South Shore Breaker
A healing journey expressed through art
Artist learns acceptance as a way of life through drawing method
Imagine sitting in your art studio with an object or a person in front of you. Choose a spot on your paper and place your pencil there, imagining it's touching the subject instead of the paper. Focus your attention on the subject's contour. Connect your hand to your eye and draw the smallest details of what you see without looking down at the paper. You have no eraser, so when you finish drawing, accept what you draw as the unique artistic expression of your mindful connection with the object or person.
This challenging approach to line drawing is blind contour drawing, as taught by Kimon Nicolaides. It's also one of the artistic tools used by South Shore visual artist Chanelle Jefferson. “I say that I am a contemporary artist who makes lines,” Jefferson said during a recent interview. “As an artist growing up, I was always interested in the simplicity of the line.”
Jefferson was introduced to the blind contour method during a first-year university art class in 2016 while studying the work of Nicolaides.
“I struggled for a long time to accept what I was drawing,” Jefferson said of classes spent drawing the details of her thumb viewed under a magnifying glass.
“I didn't appreciate the class and I didn't appreciate the method at all until I watched it slowly trickle into my work. And one thing this technique has taught me, is acceptance in many parts of my life because you don't get to use an eraser,” Jefferson said.
Learning to accept her work eventually became a way of living for the artist and a way to improve her connection to others.
“Not being able to go back and erase everything I had done taught me acceptance in multiple areas of my life,” said Jefferson.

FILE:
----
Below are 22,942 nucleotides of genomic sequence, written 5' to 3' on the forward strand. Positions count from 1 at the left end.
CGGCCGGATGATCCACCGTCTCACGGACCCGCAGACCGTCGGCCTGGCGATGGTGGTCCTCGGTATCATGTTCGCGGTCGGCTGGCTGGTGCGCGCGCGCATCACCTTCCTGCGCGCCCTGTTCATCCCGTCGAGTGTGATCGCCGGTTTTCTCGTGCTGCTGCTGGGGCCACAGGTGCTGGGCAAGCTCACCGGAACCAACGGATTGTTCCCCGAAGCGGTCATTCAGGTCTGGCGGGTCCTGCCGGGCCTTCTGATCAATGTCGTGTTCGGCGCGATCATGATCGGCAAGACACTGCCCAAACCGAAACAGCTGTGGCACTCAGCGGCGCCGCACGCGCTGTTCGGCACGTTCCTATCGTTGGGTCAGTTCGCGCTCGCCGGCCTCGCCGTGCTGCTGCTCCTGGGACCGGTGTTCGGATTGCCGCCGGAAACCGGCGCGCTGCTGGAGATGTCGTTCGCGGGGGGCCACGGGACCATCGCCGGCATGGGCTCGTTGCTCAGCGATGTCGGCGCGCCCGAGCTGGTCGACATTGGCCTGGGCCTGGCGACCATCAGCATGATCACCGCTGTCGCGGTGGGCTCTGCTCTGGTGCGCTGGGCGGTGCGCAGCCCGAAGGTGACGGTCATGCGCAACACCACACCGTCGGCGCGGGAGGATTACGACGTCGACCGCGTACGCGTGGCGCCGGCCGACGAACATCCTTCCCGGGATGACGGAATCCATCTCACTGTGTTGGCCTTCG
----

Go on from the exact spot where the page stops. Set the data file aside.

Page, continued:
“As a child who had a pretty difficult upbringing, I had a hard time accepting all of the things that happened in my past. And drawing this way and being so mindful and accepting what was on the paper
helped me process those things and accept them for what they were.”
Early this year, Jefferson decided to combine two techniques she had used in the past, blind contour drawing and abstract painting.
She created an ongoing series of new works called Connection Exposed, each beginning with a blind contour drawing with pencil on unbleached canvas. Then she diluted blue pigment, pouring the colour onto the canvas and adding other colours using wet chalk like paint.
“My most recent work is certainly about healing. On this entire journey I worked up a lot that was stuck inside of me and needed to come out. And this is my way of releasing that,” she said.
“I don't plan my paintings. I sit in front of a blank piece of unbleached canvas. I ask,''what do I need to release today?' And something comes,” Jefferson said.
Each piece in the collection shares its own story of childhood trauma, loss, pain, hope, faith, an homage to someone or a thank you.
The piece Uprooted tells the story of her family separating from her father.
“When I was 11 years old my mother and sister and I left a long-term abusive home situation overnight and it was jarring, exciting and terrifying to me all at the same time,” she said.
She described the piece Growth as a story within a painting about her and her partner experiencing loss and relief simultaneously.
Brittany Hachey, founder and owner of Embodied Essence, is a holistic relations coach and yoga teacher who works with Jefferson to create events incorporating yoga and art. Hachey also owns pieces of Jefferson's art.
“… it immediately resonates with people because we all want to be seen,” Hachey said of Jefferson's work. “And there is a duality in her artwork because it not only heals her, but it helps others to heal because they can see themselves in her artwork and in her.”
“My biggest hope with my work is that I can bring these things that we all struggle to talk about into dialogue through my work and therefore create a safe space …,” Jefferson said.
“I have heard so many beautiful, scary and sad stories from people who have purchased my work and being able to hold that for them is truly an honour. I think that is the greatest part about the work that I do.”
Jefferson plans a private showing of her work called Connection Exposed Part ll on Oct. 30.
To learn about the event and her work, go to chanellejefferson.com, on Instagram @ chanellejefferson_ or email firstname.lastname@example.org.